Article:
Whilst he acknowledged the leadership role of women in the National Socialist Movement, he also reminded the women that ‘there were innumerable women who remained unshakeably loyal to the Movement and to me'[7].  Hitler’s determination to increase the population of Germany through childbearing was paramount, and through his speech, he exhorted the women to focus on his agenda and on a ‘single item and this is the child, this tiny creature who must come into being and flourish, who constitutes the sole purpose of the entire struggle for existence’.

It is probable that Hitler directly assisted in the formulation of the Nazi ideology of women although he claimed that this stemmed from the concepts of Nature and Providence. Hitler placed importance and value on the idea that German women (who were of Nature) contributed to German society in helping the men (who were of Providence) achieve their objective. The differences between the sexes guided the roles that they played in society. In reality, these ideals did nothing but take away the individuality and freedom of thought of German women and thus subordinate and demoralise them, condemning them to the tenet that by her nature the woman was home merely to the power of feelings and the power of the soul.[8] In Hitler’s philosophy the man was home to the power of recognition, the power of toughness, of resolution and of fighting morale; man strove for heroic courage on the battlefield, and woman was there to give eternally patient devotion, suffering and endurance.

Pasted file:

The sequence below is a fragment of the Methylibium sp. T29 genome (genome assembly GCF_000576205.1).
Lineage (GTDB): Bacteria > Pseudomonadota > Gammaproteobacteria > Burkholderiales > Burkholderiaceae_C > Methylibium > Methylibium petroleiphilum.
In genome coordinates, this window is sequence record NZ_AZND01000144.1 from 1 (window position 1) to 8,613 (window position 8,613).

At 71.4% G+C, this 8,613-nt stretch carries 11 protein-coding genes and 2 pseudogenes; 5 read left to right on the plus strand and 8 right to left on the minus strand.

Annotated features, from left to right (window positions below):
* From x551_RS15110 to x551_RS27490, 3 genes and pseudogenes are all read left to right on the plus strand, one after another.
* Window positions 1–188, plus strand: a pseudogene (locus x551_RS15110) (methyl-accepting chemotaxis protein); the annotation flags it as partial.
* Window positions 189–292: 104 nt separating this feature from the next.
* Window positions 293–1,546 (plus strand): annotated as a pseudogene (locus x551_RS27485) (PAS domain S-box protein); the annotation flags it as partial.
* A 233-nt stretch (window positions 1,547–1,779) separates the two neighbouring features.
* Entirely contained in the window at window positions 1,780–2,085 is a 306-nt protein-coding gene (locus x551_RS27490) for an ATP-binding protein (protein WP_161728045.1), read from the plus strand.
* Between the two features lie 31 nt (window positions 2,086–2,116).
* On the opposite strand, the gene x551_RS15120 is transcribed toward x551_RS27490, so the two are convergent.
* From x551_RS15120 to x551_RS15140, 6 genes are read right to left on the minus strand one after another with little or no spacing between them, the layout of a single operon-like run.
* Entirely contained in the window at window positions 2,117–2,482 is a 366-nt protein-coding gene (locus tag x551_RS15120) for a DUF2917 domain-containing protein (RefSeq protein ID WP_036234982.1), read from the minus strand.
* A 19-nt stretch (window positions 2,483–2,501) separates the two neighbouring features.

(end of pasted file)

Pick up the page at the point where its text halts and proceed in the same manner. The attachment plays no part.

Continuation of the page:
In effect, Hitler’s ideology of women reflected his inability to see women in diverse roles. It is probable that Hitler may have based his ideas on gender roles from the philosopher Rousseau’s “But for her sex …” the Domestication of Sophie,which presented a model of ‘Emile’ (man) as soldier, public office holder and landowner and ‘Sophie’ (woman) as protector of moral values and educational practices, confined to the home.[9]

Personally, I have found that education is a perpetual learning experience. The human brain is like a microcosm of the universe that is forever growing and creating new stars of knowledge.

World War Two and winning the war through the sacrifice of our parents’ and grandparents’ lives has given us the freedom to shape our individual destinies – and let’s not forget the liberty that contemporary German women enjoy beside us.

 

 

 


[1] URL: www.educationforum.co.uk. Retrieved from the Internet, 16/8/10.

[2] Lawrence Rees, BAFTA-winning BBC TV series, The Nazis: A Warning from History. London: BBC Worldwide Limited, 1997.

[3] Shutz means defense, and Staffel means echelon: Hitler’s SS was an elite private army and secret service. W L  Shirer, The Rise and Fall of the Third Reich: A History Of Nazi Germany. England: Book Club Associates, 1960, 120–121.

[4] Martin Kitchen, Nazi Germany At War. London: Longman, 1995, 142, 143–144.

[5] Third Reich was Nazi Germany 1933–1945.